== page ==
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Ikea previews its improved 2020 smart home experience

But can it get the software right?

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Now that the smart home is no longer just a hobby for Ikea, it’s addressing two of Home Smart’s biggest shortcomings: it lacks some of the basic features required to make homes truly smart, and the platform can be buggy and confusing to set up. The first issue will be addressed with the introduction of scenes and new Shortcut Buttons, and the second by a complete overhaul of the onboarding procedure, which is the way Ikea blinds, lights, and accessories are added to the Home Smart network.

Ikea demonstrated both solutions exclusively to The Verge at the company’s headquarters in Sweden.

Rumors of scenes began in October after a Federal Communications Commission filing leaked plans for the Ikea smart buttons. A scene is defined as a set of event-driven (leaving home, having dinner, etc.) commands that are issued simultaneously to multiple devices.

The Shortcut Buttons can display a variety of pictogram inserts.
Photo by Becca Farsace / The Verge

The Shortcut Buttons can be assigned to one specific scene at a time, and they will cost about $7 each. They’re scheduled to begin shipping in February with a selection of pictograms that slide beneath a translucent cover to help identify each button’s function. (You’ll also be able to draw your own.) The buttons are designed to sit on tables or attach to walls (by screw, magnet, or adhesive strip) where a single push can initiate a scene. Scenes are created in the Home Smart app. A “TV Time” button could, for example, lower the Fyrtur blinds, crank up the Symfonisk speaker, power on a fan, and dim the living room lights.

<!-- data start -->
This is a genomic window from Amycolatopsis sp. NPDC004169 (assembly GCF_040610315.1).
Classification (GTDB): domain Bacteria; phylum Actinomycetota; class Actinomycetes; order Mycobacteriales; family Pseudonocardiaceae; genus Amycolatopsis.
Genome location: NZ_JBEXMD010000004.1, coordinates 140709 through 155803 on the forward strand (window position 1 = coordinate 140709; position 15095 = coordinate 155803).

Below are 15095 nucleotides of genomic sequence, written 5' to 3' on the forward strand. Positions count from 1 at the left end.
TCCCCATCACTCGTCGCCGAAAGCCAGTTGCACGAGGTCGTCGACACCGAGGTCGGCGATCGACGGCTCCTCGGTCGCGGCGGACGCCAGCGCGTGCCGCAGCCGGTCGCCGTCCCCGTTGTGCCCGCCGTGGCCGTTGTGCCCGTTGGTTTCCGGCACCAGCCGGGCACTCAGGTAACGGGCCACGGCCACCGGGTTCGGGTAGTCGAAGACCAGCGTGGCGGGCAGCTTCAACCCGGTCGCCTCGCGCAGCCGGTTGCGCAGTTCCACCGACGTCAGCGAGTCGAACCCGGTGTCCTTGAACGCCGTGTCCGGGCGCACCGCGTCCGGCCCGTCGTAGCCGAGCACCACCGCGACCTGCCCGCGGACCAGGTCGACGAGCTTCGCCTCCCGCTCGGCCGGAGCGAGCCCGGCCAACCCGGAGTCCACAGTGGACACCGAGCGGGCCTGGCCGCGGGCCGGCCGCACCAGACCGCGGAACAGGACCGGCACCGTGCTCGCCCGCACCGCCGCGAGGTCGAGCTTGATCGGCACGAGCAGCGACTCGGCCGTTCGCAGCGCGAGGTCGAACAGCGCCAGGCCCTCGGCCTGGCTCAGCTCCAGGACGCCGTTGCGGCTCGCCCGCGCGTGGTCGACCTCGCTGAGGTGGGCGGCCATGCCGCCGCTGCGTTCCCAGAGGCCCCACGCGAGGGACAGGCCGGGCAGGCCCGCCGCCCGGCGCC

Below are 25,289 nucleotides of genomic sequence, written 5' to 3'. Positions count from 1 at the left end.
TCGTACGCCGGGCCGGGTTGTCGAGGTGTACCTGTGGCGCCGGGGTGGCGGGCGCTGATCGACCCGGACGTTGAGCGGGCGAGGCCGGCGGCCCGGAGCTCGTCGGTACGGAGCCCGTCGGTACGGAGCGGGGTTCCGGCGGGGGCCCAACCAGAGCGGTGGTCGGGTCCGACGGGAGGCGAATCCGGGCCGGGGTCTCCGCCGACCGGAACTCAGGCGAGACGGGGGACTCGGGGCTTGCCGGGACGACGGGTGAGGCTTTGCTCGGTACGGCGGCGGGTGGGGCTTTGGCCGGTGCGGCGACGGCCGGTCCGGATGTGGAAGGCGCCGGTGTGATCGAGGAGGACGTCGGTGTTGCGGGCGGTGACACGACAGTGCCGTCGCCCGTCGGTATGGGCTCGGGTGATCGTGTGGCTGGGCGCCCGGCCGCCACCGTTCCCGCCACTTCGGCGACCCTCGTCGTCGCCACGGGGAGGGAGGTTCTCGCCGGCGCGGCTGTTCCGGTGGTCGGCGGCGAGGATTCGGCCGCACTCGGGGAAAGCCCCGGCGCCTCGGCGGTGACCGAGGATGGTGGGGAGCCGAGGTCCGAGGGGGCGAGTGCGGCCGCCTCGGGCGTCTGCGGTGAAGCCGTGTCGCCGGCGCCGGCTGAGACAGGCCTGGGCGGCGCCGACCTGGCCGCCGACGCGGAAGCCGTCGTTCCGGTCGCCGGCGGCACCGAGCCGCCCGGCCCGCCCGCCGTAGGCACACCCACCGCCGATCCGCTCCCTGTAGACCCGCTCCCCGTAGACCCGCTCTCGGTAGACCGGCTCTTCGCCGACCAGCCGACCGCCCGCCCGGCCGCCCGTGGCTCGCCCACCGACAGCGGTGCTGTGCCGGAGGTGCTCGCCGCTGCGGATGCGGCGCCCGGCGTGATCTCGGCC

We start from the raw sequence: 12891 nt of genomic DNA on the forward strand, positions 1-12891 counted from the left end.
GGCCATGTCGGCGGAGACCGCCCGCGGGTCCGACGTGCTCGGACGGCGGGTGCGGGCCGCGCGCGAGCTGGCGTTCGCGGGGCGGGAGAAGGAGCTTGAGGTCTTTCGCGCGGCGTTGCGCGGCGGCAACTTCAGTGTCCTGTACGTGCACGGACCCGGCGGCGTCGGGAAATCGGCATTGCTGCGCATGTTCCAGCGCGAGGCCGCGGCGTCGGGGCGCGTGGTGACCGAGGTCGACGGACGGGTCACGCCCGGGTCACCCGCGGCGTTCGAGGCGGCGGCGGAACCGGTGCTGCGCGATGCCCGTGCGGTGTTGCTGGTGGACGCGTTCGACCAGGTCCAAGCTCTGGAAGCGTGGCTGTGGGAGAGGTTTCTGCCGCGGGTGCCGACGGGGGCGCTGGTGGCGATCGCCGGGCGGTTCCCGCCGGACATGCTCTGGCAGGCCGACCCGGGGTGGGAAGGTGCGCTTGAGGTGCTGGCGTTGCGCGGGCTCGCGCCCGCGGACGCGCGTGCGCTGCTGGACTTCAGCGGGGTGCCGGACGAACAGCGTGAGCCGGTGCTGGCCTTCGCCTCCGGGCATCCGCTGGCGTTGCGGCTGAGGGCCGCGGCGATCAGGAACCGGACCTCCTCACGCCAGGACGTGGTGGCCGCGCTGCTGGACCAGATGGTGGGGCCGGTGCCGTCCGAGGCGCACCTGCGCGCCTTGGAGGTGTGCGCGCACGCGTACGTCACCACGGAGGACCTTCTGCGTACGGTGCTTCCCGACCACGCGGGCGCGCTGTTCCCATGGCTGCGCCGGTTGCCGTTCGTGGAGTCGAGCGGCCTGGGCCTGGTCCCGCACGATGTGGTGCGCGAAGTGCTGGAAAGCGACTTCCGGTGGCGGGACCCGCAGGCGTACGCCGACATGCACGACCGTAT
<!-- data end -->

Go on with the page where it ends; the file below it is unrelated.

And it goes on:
The buttons are a simple solution for guests to control your home, or for young children who don’t have access to a smartphone. They’re also good for rooms where you might not want an always-listening speaker. Place a “Good night” button next to the bed to turn off all of the lights and music in your home without shouting a command or launching an app. A second button could begin playing your favorite Spotify playlist at just the right volume.

“We’d like to go beyond the resident geek of the home and invite more people in,” says Bilgi Karan, who’s responsible for the Home Smart user experience. “Physical interfaces are a fantastic way of doing that.”

Karan demonstrated a variety of pre-production Shortcut Buttons and scenes linked to a large sampling of Home Smart products. Everything worked as expected. The scenes can also be controlled via a new interface coming to the Home Smart app.

Alpha Home Smart app showing new scene controls along the top.

The second change is an overhaul to the way devices are added to the Zigbee-based Home Smart network. Today, onboarding new Home Smart products like blinds, lights, and dimmers can be tricky at the best of times and downright infuriating at the worst. The software is buggy, and the instructions for how to do it are confusing or just plain wrong. (Ikea’s Symfonisk speakers are onboarded through a procedure developed by Sonos.)